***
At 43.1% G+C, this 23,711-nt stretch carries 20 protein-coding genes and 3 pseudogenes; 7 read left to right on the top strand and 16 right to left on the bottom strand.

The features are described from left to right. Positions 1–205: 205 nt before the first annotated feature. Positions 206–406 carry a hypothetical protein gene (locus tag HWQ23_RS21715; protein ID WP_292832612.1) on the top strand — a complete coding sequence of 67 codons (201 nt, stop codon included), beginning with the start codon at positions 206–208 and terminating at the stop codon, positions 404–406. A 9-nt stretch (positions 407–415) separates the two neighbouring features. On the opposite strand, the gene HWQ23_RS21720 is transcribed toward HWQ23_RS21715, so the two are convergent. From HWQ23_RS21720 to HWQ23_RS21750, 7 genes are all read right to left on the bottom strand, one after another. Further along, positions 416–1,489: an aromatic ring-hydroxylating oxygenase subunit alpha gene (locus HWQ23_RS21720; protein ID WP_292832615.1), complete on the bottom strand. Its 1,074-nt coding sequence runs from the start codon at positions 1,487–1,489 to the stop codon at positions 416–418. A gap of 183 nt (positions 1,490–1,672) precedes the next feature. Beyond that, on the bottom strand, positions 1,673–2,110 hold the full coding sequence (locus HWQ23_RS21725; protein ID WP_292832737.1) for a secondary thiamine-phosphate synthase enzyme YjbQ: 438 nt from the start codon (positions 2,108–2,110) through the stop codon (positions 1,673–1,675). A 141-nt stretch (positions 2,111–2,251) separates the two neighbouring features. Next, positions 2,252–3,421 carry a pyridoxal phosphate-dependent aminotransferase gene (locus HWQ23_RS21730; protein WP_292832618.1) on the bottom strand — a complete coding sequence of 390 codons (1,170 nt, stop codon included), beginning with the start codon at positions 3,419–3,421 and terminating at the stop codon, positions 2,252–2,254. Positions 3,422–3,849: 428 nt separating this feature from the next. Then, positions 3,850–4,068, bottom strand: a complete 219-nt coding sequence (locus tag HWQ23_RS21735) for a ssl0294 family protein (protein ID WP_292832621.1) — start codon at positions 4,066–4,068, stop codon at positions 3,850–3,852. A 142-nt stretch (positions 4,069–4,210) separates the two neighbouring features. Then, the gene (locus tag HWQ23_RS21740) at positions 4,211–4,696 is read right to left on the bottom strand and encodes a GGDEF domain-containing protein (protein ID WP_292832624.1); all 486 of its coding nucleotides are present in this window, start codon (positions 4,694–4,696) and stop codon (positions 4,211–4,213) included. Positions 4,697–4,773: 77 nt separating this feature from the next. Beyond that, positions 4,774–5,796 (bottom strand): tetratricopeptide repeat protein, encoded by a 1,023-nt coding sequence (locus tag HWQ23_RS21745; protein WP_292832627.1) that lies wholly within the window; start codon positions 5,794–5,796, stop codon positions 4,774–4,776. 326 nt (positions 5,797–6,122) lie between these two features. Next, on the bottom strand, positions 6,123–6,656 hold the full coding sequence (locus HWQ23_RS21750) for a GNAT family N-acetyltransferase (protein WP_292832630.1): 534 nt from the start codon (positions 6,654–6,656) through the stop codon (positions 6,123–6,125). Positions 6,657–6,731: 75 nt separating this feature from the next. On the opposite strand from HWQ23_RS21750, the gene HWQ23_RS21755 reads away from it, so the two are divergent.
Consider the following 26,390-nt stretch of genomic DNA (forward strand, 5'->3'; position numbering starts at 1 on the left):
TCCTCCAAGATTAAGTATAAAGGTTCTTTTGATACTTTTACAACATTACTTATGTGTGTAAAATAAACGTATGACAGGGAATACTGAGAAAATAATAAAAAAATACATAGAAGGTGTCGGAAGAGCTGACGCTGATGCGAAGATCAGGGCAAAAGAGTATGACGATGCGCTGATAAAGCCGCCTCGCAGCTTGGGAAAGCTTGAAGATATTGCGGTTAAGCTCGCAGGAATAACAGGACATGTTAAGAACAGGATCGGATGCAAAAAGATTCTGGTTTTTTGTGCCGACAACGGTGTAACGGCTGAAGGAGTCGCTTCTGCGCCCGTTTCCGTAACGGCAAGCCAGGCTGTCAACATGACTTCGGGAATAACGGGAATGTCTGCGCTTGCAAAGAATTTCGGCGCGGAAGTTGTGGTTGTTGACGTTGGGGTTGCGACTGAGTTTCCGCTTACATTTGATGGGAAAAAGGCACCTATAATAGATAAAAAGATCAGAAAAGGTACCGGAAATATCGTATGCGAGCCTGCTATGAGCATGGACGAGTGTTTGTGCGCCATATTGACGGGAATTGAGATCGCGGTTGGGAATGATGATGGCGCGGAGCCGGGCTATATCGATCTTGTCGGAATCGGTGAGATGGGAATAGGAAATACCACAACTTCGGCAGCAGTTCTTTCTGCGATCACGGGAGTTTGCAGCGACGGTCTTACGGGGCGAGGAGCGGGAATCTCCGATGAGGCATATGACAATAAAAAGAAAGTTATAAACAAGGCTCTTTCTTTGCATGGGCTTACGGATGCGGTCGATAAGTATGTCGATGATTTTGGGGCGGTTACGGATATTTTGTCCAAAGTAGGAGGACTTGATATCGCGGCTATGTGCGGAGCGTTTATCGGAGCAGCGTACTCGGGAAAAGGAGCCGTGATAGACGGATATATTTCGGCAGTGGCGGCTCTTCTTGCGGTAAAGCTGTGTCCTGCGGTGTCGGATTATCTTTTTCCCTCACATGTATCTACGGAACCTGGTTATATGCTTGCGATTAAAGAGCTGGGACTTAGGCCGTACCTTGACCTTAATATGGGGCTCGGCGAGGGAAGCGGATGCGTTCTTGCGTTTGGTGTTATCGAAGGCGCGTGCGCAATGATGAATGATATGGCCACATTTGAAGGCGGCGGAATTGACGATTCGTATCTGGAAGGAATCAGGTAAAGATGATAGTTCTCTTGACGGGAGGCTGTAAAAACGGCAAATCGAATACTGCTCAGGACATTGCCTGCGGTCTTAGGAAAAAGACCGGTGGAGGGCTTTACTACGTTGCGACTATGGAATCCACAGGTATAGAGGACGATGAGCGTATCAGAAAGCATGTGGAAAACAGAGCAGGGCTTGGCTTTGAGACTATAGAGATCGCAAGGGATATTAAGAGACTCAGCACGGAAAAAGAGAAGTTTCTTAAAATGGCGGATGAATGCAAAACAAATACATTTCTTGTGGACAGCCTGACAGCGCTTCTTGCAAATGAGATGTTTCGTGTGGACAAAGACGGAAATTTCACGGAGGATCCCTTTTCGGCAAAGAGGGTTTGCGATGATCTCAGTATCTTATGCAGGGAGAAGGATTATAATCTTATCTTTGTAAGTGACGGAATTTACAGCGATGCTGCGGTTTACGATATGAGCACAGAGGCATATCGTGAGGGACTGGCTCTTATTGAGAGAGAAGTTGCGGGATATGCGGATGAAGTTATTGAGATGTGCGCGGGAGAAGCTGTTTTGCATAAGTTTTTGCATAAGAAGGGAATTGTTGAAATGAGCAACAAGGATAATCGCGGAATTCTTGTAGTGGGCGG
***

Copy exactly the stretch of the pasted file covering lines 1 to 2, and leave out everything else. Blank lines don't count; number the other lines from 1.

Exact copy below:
At 43.1% G+C, this 23,711-nt stretch carries 20 protein-coding genes and 3 pseudogenes; 7 read left to right on the top strand and 16 right to left on the bottom strand.

The features are described from left to right. Positions 1–205: 205 nt before the first annotated feature. Positions 206–406 carry a hypothetical protein gene (locus tag HWQ23_RS21715; protein ID WP_292832612.1) on the top strand — a complete coding sequence of 67 codons (201 nt, stop codon included), beginning with the start codon at positions 206–208 and terminating at the stop codon, positions 404–406. A 9-nt stretch (positions 407–415) separates the two neighbouring features. On the opposite strand, the gene HWQ23_RS21720 is transcribed toward HWQ23_RS21715, so the two are convergent. From HWQ23_RS21720 to HWQ23_RS21750, 7 genes are all read right to left on the bottom strand, one after another. Further along, positions 416–1,489: an aromatic ring-hydroxylating oxygenase subunit alpha gene (locus HWQ23_RS21720; protein ID WP_292832615.1), complete on the bottom strand. Its 1,074-nt coding sequence runs from the start codon at positions 1,487–1,489 to the stop codon at positions 416–418. A gap of 183 nt (positions 1,490–1,672) precedes the next feature. Beyond that, on the bottom strand, positions 1,673–2,110 hold the full coding sequence (locus HWQ23_RS21725; protein ID WP_292832737.1) for a secondary thiamine-phosphate synthase enzyme YjbQ: 438 nt from the start codon (positions 2,108–2,110) through the stop codon (positions 1,673–1,675). A 141-nt stretch (positions 2,111–2,251) separates the two neighbouring features. Next, positions 2,252–3,421 carry a pyridoxal phosphate-dependent aminotransferase gene (locus HWQ23_RS21730; protein WP_292832618.1) on the bottom strand — a complete coding sequence of 390 codons (1,170 nt, stop codon included), beginning with the start codon at positions 3,419–3,421 and terminating at the stop codon, positions 2,252–2,254. Positions 3,422–3,849: 428 nt separating this feature from the next. Then, positions 3,850–4,068, bottom strand: a complete 219-nt coding sequence (locus tag HWQ23_RS21735) for a ssl0294 family protein (protein ID WP_292832621.1) — start codon at positions 4,066–4,068, stop codon at positions 3,850–3,852. A 142-nt stretch (positions 4,069–4,210) separates the two neighbouring features. Then, the gene (locus tag HWQ23_RS21740) at positions 4,211–4,696 is read right to left on the bottom strand and encodes a GGDEF domain-containing protein (protein ID WP_292832624.1); all 486 of its coding nucleotides are present in this window, start codon (positions 4,694–4,696) and stop codon (positions 4,211–4,213) included. Positions 4,697–4,773: 77 nt separating this feature from the next. Beyond that, positions 4,774–5,796 (bottom strand): tetratricopeptide repeat protein, encoded by a 1,023-nt coding sequence (locus tag HWQ23_RS21745; protein WP_292832627.1) that lies wholly within the window; start codon positions 5,794–5,796, stop codon positions 4,774–4,776. 326 nt (positions 5,797–6,122) lie between these two features. Next, on the bottom strand, positions 6,123–6,656 hold the full coding sequence (locus HWQ23_RS21750) for a GNAT family N-acetyltransferase (protein WP_292832630.1): 534 nt from the start codon (positions 6,654–6,656) through the stop codon (positions 6,123–6,125). Positions 6,657–6,731: 75 nt separating this feature from the next. On the opposite strand from HWQ23_RS21750, the gene HWQ23_RS21755 reads away from it, so the two are divergent.